The Society of Indian Law Firms (SILF) has written to the Bar Council of India raising concerns over its recent decision to allow foreign lawyers and law firms to practise in the country.
In a press release issued on Friday following its March 30 representation to the apex bar body, the society said the rules for foreign lawyers and law firms to practise in India are not in conformity with the Supreme Court judgement which ruled that only advocates enrolled with State Bar Councils were entitled to practise law.
Earlier this month, the Bar Council of India (BCI) Rules for Registration and Regulation of Foreign Lawyers and Foreign Law Firms in India, 2022 were notified.
The objects of the rules said the law practice in India will be opened for "foreign lawyers in the field of practice of foreign law; diverse international legal issues in non-litigious matters and in international arbitration cases would go a long way in helping legal profession/domain grow in India to the benefit of lawyers in India too." Questioning the manner and timing of this step, SILF asserted in the release that the rules are discriminatory as while Indian professionals continue to be governed by the code of conduct and regulations under the Advocates Act, foreign lawyers and law firms would be governed by their home country's rules.
"BCI has ceded disciplinary jurisdiction over foreign lawyers and foreign law firms to respective foreign regulators. So, foreign lawyers and foreign law firms will not only have their own codes of conduct but would be judged by foreign regulators," the release stated.
SILF highlighted the differences between Indian and foreign law practices and said professional rules in India are "ancient" and they do not recognize the concept of a law firm or permit any form of marketing or levying of contingency fees or success fees but the foreign entities are not bound by the Indian code under the rules.
"SILF has in its representation to the BCI...cautioned that the rules are not in conformity with the judgment of the Hon'ble Supreme Court.... The appropriate sequencing therefore should be to first amend the (Advocates) Act to enable the practice of law in India by persons such as foreign lawyers," it stated, adding that without such amendments in the Advocates Act, the rules are open to challenge.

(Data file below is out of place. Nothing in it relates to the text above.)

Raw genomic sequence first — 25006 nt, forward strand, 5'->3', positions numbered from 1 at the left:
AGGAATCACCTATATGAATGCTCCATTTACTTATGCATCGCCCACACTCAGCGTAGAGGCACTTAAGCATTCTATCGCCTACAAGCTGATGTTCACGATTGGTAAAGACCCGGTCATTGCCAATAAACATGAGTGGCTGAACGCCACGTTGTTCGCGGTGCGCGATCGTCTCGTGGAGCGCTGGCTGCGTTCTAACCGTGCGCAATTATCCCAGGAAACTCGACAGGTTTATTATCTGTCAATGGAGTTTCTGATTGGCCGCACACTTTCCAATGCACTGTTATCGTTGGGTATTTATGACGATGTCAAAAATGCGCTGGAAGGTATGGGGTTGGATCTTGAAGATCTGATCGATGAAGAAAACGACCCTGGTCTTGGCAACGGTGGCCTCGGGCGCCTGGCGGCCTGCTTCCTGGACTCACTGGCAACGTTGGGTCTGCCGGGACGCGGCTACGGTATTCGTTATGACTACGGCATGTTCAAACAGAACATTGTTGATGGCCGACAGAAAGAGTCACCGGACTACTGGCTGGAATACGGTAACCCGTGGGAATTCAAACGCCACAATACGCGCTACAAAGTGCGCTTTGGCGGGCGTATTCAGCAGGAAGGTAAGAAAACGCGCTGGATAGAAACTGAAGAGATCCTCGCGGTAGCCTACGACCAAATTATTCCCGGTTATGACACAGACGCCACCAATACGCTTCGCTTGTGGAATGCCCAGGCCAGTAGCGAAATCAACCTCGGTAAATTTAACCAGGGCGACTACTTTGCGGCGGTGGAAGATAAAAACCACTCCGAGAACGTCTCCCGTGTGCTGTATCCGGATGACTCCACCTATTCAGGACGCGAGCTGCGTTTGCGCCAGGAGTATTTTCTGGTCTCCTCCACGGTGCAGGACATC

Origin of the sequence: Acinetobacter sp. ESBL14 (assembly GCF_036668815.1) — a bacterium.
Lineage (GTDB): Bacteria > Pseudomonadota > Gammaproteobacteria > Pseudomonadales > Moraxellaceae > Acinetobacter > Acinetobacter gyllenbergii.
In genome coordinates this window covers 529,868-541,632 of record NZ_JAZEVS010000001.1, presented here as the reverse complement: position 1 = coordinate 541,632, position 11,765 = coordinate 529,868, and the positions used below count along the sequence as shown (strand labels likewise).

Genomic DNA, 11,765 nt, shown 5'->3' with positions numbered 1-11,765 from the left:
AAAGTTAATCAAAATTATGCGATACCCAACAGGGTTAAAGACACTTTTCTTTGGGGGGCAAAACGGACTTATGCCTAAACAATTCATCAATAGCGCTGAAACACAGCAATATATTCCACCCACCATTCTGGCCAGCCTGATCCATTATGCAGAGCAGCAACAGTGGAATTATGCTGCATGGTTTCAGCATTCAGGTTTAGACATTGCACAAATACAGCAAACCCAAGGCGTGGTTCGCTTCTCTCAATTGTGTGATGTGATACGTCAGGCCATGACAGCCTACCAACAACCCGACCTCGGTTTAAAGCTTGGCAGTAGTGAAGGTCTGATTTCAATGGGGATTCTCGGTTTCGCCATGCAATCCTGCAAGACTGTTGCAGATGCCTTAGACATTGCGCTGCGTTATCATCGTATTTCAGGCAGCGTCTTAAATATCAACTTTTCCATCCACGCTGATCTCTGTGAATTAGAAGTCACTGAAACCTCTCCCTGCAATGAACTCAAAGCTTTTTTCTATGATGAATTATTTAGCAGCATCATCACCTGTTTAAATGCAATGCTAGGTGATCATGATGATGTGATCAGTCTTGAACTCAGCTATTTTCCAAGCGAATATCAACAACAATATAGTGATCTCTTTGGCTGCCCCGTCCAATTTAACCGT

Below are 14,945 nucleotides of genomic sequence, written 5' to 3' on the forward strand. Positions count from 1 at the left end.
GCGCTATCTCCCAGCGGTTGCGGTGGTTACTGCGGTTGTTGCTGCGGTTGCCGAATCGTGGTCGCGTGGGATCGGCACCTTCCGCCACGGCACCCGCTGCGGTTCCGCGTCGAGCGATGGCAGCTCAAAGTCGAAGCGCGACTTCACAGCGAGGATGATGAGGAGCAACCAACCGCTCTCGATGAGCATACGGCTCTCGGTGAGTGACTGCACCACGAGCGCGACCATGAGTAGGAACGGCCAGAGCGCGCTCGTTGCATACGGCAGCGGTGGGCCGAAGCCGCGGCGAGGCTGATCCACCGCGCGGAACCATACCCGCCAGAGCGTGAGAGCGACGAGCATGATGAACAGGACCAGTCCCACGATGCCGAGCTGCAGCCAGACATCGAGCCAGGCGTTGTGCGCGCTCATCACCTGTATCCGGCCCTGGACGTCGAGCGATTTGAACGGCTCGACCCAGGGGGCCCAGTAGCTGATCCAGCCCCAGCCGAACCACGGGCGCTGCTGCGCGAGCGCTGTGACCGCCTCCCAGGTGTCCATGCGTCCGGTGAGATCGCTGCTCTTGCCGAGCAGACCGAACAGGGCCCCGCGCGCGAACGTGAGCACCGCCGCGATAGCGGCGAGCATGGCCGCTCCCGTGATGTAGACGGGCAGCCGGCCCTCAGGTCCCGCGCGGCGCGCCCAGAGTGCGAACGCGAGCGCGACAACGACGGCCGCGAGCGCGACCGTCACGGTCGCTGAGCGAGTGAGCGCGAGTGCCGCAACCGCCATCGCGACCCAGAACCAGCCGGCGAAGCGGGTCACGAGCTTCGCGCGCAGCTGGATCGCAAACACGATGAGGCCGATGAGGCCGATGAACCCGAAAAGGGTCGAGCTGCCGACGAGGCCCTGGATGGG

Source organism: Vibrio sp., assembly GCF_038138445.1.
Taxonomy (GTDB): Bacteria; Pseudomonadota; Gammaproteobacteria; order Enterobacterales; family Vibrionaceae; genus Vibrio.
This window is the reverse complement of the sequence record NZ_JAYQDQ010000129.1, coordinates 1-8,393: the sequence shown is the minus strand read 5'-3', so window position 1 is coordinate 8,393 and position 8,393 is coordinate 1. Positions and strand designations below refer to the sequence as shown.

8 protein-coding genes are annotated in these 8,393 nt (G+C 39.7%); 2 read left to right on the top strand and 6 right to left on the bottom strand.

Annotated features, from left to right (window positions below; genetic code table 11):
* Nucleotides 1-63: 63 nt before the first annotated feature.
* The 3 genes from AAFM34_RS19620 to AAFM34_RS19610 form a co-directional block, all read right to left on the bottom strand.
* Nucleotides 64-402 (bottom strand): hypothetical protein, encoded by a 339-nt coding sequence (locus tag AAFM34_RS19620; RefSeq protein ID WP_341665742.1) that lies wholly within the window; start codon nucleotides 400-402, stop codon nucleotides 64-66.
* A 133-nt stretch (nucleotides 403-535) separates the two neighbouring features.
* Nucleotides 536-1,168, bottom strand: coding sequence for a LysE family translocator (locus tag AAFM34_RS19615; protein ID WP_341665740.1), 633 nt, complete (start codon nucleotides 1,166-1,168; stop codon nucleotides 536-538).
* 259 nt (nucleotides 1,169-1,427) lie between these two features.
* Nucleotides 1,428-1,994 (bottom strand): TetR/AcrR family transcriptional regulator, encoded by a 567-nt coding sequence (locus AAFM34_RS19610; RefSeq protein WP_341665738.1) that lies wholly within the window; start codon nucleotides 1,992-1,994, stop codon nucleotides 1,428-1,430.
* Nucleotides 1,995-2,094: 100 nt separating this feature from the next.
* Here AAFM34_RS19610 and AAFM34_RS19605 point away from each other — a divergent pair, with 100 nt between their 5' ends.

It further said the rules are vague on critical issues like eligibility criteria for registration of foreign lawyers and law firms as credentials are left to be self-declared and there is no scrutiny concerning national security, etc.
It also emphasised that there has been a consensus amongst stakeholders that opening up of the market must not be in an ad hoc manner but must be a part of a phased reform of the legal services sector.
"It is imperative to create a level playing field for Indian lawyers by the time foreign lawyers are allowed in the next phase. Unfortunately, domestic reforms have remained unattended for a long time and have not been addressed with the same alacrity as the rules," the release said.
It also said that the rules lack reciprocity and there has to be free movement of legal professionals across borders on an equal basis to establish real and meaningful reciprocity in the sector.
"There is no regulation on the relationship with Indian professionals. Thus, exposure to surrogate practices where foreign lawyers and foreign firms could control Indian lawyers and Indian law firms and thereby practice Indian law that is doing indirectly what can't be done indirectly," the release said.
SILF said it welcomed the Bar Council of India (BCI) initiative in framing the rules and it was in the national interest to lay out a blueprint for the future of the Indian profession and that a consensus of all stakeholders through consultation and engagement was imperative.